I love almost all tracks featured by this album including the tracks that follow: Reverence - Living In The Heart, Omen - The Ghoulish Malady. When it reaches Canvas Of Life, the music is tuned down to the fullest as it's basically a mellow song containing mainly vocal and guitar plus string arrangements. It's a very nice melodic mellow track where the drums are not typical double pedal speed tempo as this is a slow track. It's a very nice track. Natural Corruption brings back the power metal style. The album concludes with an epic from the album title: The Quantum Enigma - Kingdom Of Heaven part II which has an excellent composition. The music moves nicely from an ambient opening through wonderfully crafted string arrangement and moves in crescendo as drums come into play. The vocal part enters at about 2 minute after the opening. I like the interlude section which demonstrates simple orchestration with guitar riffs and choirs at the back. It's really nice music!

Musically, I think this band has progressed in the right direction from time to time as I remember vividly I only reviewed their album released in 2007 and I find there is so much progress of I look at this beautifully crafted album in 2014. I highly recommend you to have this album and you won;t regret especially if you like the heavy side of music. Keep on proggin' ...!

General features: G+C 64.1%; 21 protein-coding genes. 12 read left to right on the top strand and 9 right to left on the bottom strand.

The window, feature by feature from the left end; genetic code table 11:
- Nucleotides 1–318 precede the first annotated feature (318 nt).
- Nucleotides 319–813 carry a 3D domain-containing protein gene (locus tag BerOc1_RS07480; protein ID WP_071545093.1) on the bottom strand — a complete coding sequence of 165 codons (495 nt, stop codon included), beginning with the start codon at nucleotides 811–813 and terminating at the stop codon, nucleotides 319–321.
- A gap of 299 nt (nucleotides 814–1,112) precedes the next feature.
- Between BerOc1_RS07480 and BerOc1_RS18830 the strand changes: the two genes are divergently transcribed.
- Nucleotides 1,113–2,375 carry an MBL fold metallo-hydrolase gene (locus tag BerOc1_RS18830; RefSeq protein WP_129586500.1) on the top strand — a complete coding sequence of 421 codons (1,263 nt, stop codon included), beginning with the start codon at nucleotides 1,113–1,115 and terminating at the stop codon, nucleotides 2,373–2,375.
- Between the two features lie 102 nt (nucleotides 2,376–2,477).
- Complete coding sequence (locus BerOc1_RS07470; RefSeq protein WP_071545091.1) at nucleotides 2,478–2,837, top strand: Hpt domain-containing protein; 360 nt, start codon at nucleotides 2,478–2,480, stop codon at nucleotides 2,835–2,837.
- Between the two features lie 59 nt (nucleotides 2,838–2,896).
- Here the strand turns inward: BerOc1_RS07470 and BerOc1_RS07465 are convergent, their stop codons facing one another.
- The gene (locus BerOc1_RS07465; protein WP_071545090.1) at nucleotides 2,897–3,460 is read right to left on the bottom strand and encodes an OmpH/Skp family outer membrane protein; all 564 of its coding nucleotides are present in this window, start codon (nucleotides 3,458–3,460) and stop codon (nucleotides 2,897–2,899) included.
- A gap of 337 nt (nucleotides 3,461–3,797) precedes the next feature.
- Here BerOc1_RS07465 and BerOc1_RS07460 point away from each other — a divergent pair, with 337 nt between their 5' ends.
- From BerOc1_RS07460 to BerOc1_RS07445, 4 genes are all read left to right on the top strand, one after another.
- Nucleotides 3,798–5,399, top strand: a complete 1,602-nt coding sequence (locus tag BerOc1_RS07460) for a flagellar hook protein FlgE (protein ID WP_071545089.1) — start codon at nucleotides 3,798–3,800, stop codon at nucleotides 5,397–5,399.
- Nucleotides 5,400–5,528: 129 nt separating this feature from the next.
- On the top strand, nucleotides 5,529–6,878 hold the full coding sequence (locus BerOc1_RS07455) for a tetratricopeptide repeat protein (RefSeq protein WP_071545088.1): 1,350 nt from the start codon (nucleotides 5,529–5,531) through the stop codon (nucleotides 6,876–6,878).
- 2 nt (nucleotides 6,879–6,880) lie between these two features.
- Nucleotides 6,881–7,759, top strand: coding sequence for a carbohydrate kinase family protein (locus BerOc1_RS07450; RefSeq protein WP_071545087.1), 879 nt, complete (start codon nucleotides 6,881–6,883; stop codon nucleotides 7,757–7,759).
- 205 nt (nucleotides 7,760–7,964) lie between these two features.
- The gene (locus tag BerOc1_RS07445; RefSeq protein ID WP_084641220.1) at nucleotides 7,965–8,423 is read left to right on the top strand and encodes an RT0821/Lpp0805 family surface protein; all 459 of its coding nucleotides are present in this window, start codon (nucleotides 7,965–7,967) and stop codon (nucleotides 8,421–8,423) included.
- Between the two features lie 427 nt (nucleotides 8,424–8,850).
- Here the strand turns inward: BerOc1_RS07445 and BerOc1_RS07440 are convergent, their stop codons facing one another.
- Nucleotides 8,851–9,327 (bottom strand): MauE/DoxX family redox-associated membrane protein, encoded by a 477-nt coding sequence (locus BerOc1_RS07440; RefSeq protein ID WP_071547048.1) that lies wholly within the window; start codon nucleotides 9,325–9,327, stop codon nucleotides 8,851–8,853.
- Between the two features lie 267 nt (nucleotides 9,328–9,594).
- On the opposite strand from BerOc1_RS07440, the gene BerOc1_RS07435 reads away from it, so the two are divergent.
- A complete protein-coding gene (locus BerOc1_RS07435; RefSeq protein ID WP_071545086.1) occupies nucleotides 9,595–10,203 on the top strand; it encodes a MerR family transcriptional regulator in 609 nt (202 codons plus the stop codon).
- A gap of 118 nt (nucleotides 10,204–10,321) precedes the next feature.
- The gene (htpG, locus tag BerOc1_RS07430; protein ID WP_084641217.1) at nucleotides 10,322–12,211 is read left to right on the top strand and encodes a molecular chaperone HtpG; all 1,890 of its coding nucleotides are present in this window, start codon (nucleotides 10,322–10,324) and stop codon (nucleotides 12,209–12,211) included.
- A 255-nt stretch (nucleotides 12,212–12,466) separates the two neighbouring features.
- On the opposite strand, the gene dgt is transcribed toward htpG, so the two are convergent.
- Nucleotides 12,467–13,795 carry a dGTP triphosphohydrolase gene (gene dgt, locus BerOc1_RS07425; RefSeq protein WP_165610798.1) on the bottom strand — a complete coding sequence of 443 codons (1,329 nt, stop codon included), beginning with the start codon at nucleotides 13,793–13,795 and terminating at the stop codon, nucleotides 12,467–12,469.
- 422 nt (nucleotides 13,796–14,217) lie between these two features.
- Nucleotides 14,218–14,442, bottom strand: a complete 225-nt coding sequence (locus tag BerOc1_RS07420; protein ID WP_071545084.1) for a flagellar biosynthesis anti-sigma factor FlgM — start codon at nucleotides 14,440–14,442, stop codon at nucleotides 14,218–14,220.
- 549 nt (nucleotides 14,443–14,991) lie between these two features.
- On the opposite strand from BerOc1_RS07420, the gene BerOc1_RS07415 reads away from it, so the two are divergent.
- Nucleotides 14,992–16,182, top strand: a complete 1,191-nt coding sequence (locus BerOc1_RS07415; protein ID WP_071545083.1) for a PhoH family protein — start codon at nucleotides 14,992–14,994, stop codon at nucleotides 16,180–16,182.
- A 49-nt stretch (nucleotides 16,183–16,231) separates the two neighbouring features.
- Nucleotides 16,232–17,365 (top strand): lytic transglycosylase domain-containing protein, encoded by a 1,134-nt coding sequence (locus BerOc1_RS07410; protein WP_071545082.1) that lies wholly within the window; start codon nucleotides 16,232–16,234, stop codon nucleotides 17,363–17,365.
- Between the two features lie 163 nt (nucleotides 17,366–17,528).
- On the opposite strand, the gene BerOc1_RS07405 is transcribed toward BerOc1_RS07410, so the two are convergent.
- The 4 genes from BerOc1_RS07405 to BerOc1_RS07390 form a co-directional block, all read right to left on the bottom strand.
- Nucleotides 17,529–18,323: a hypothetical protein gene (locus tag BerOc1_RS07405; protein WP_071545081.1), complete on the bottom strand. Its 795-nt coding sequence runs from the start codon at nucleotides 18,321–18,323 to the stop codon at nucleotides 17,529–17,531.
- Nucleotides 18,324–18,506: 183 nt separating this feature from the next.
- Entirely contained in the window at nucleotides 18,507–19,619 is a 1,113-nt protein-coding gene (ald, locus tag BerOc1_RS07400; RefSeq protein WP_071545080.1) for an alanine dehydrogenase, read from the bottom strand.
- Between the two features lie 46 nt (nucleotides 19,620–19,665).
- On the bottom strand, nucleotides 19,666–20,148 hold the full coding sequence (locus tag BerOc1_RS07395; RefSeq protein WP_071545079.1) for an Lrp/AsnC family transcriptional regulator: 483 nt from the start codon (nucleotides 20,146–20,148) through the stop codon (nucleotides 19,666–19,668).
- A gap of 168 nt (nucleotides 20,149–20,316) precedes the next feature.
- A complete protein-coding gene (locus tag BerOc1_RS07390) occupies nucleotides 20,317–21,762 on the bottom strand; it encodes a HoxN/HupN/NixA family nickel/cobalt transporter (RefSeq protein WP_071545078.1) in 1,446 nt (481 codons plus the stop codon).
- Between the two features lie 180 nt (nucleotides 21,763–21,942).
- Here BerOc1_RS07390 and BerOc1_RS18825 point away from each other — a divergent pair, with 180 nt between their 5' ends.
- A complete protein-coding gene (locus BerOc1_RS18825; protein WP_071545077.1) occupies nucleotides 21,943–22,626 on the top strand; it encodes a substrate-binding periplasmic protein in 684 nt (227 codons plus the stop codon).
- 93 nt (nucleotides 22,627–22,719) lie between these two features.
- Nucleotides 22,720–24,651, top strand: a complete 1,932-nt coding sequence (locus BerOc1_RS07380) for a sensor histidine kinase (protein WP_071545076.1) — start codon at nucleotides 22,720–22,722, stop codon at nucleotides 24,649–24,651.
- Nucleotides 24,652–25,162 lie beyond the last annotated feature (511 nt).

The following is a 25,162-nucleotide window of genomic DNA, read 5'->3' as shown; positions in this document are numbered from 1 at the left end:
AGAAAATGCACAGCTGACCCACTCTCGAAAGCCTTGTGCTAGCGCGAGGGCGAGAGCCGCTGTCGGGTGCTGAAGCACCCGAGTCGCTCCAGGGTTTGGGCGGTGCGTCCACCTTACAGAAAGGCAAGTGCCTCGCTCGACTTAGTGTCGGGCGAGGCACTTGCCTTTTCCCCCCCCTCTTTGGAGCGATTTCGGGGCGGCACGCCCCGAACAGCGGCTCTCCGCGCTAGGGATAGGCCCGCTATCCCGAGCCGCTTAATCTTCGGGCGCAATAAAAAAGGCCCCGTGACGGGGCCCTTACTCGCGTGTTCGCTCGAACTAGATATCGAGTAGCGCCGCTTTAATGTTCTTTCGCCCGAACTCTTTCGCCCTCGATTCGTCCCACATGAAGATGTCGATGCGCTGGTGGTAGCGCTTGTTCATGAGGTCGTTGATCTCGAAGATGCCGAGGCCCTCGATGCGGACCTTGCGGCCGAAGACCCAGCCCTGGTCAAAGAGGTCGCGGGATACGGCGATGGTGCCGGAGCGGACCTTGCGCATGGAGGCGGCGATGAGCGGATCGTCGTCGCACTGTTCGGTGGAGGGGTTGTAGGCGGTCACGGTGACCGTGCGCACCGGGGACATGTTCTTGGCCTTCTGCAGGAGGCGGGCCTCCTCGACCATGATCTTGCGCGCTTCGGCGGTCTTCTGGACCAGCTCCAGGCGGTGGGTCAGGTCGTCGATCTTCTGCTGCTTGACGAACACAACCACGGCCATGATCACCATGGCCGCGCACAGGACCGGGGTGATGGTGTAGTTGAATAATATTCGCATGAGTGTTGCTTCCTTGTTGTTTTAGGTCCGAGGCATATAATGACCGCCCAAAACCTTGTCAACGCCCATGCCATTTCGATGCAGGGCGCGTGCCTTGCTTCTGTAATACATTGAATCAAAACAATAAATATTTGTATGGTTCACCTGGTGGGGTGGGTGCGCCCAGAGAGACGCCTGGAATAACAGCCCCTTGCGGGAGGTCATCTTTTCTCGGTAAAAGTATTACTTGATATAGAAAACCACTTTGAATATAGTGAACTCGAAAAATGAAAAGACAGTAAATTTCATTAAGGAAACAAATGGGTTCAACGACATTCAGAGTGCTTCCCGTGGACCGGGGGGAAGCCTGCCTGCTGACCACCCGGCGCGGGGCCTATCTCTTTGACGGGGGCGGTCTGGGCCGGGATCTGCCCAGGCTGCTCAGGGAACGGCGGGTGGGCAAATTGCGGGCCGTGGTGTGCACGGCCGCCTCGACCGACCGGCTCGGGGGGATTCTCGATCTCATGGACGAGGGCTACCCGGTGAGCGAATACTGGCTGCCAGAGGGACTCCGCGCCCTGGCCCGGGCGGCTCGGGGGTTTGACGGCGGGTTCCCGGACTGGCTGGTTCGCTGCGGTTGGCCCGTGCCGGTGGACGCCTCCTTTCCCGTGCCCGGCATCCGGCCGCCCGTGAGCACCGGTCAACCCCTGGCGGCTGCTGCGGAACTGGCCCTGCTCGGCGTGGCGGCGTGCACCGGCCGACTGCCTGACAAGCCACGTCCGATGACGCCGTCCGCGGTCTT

Peace on earth and mercy mild - GW

 The Quantum Enigma by EPICA album cover Studio Album, 2014
3.78 | 73 ratings

The Quantum Enigma
Epica Progressive Metal

Review by Second Life Syndrome
Prog Reviewer

4 stars After so many albums and so many wonderful performances, I wasn't sure if Epica could craft still another album that would please me and scratch that female-fronted metal itch I sometimes get. In fact, Epica is the only band that usually satisfies it. I'm happy to say, though, that their new album "The Quantum Enigma" is a worth successor to their legacy of excellence.

I am honestly surprised at the small things that Epica has added, and how these little details enrich an album that is basically by-the-books for the most part. Epica, if you are not familiar, is a female-fronted symphonic/progressive metal band with, well, epic and bombastic orchestral passages. Their music is huge and glorious, as it should be. In fact, Simone Simons, the singer, is pretty much my favorite female singer, and her operatic voice is the standard by which many judge all other female metal vocalists. With deep riffs, ethereal keys, symphonic elements throughout, and drums by "The Beast" himself, Epica's music is all or nothing. If you like it, you'll love it. If you dislike it, you'll hate it.